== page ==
Emily Letts: Yeah, absolutely. I did this awesome interview with BBC Radio Service, and it was five women including myself, on international television, sharing our abortion stories, and how we felt about it. And three of the women talk about their regrets and how they’re pro-life now, and then me and another women were saying, “No, I feel OK about my abortion. I feel great, thanks.” [...]
That’s why my clinic invests in having at least three counselors on each day, so we can take the time to talk to you about your decision. How are you coping, how do you feel afterward?
I thought of this exchange again earlier this month when a Chicago woman was targeted for harassment after her partner used a crowdfunding site to raise money for her abortion. The tone of the campaign was irreverent, unapologetic, unserious. The woman didn't want to have a baby, according to the request, because she wanted to go to shows and hang around with her friends. These are, to my mind, perfectly acceptable things to prefer over having children, but the response from anti-choice conservatives was predictably sneering. The campaign was shutdown and GoFundMe eventually banned all fundraising campaigns for abortion. Women had previously used the platform to raise money to fund abortions, but to do so while not feeling sorry for it -- while being young and imperfect -- was apparently too much.
One in three women will have an abortion by the time she’s 45. It almost feels as if, in order to do justice to those experiences, we need a 24-hour broadcast of women sharing story after story after story. The teens who are young and in love and wildly inconsistent about using condoms. The women who already have children and want more but find themselves in a financial situation that makes that desire feel impossible. The women who feel shunned and alone in their decision. The women who felt nothing but relief.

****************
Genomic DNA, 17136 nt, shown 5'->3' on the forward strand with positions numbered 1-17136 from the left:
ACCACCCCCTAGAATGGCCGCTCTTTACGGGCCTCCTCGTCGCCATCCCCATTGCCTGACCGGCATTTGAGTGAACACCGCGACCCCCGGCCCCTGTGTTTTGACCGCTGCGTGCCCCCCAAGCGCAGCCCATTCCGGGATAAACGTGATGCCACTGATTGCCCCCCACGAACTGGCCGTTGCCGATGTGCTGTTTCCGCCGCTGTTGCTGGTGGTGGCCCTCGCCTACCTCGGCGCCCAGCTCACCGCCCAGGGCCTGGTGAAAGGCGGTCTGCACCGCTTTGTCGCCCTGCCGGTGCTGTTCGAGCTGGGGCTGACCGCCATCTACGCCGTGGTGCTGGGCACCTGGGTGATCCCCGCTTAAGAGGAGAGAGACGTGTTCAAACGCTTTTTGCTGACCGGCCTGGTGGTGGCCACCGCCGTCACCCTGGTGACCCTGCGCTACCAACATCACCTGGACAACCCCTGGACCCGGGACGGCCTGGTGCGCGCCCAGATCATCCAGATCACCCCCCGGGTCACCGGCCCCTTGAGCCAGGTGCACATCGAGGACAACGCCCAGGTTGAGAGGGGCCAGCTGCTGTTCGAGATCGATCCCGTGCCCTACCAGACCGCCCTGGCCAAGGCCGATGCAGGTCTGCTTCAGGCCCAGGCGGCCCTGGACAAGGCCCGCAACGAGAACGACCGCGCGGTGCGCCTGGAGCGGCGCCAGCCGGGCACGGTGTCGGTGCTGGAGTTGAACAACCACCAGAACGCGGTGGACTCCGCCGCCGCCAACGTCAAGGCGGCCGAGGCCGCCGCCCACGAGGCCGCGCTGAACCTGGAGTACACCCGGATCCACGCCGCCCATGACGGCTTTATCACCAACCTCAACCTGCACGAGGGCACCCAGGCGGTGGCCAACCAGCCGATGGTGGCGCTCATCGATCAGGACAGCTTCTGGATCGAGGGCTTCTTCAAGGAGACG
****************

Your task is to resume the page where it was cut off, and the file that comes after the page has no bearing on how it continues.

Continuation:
Because of the sheer number of women who have had abortions in this country, and because of the wildly different circumstances under which those women accessed that care, there are lots of complicated and sometimes negative stories out there. It's a challenge to talk honestly about that in a landscape where anti-choice forces have had a lot of success in dictating the terms of the debate, in talking about abortion as a procedure that women could only ever regret. Storytelling campaigns like the one launched by the Center for Reproductive Rights and similar initiatives from groups like Not Alone are creating more space to talk, but it still feels that somehow, even after all this time, we're still just in the nascent stages of having these conversations.
With access so fraught and the political balance so precarious, it almost feels like too much to ask for there to be more room for nuance. To see the faces of these women looking into the camera. To let the ambiguity stare us all down. To keep fighting anyway.